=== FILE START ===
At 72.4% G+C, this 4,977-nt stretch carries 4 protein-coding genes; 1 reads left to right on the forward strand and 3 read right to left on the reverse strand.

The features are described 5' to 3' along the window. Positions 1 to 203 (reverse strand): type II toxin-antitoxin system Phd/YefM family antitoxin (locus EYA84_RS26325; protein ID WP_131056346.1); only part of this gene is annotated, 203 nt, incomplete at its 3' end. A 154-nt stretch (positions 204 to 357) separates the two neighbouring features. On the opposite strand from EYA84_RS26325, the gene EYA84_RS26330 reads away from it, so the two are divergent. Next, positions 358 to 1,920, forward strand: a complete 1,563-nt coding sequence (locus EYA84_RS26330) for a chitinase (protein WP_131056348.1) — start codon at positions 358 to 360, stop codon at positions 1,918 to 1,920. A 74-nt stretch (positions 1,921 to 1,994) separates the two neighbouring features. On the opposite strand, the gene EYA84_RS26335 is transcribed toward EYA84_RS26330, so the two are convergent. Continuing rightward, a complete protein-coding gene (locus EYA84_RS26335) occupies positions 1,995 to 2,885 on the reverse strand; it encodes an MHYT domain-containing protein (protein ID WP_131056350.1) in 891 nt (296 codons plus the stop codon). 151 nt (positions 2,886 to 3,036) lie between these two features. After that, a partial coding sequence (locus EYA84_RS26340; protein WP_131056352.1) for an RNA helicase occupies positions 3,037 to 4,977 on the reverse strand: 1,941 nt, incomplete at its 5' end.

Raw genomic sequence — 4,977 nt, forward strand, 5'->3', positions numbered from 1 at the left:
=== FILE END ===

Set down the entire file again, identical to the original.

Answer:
At 72.4% G+C, this 4,977-nt stretch carries 4 protein-coding genes; 1 reads left to right on the forward strand and 3 read right to left on the reverse strand.

The features are described 5' to 3' along the window. Positions 1 to 203 (reverse strand): type II toxin-antitoxin system Phd/YefM family antitoxin (locus EYA84_RS26325; protein ID WP_131056346.1); only part of this gene is annotated, 203 nt, incomplete at its 3' end. A 154-nt stretch (positions 204 to 357) separates the two neighbouring features. On the opposite strand from EYA84_RS26325, the gene EYA84_RS26330 reads away from it, so the two are divergent. Next, positions 358 to 1,920, forward strand: a complete 1,563-nt coding sequence (locus EYA84_RS26330) for a chitinase (protein WP_131056348.1) — start codon at positions 358 to 360, stop codon at positions 1,918 to 1,920. A 74-nt stretch (positions 1,921 to 1,994) separates the two neighbouring features. On the opposite strand, the gene EYA84_RS26335 is transcribed toward EYA84_RS26330, so the two are convergent. Continuing rightward, a complete protein-coding gene (locus EYA84_RS26335) occupies positions 1,995 to 2,885 on the reverse strand; it encodes an MHYT domain-containing protein (protein ID WP_131056350.1) in 891 nt (296 codons plus the stop codon). 151 nt (positions 2,886 to 3,036) lie between these two features. After that, a partial coding sequence (locus EYA84_RS26340; protein WP_131056352.1) for an RNA helicase occupies positions 3,037 to 4,977 on the reverse strand: 1,941 nt, incomplete at its 5' end.

Raw genomic sequence — 4,977 nt, forward strand, 5'->3', positions numbered from 1 at the left: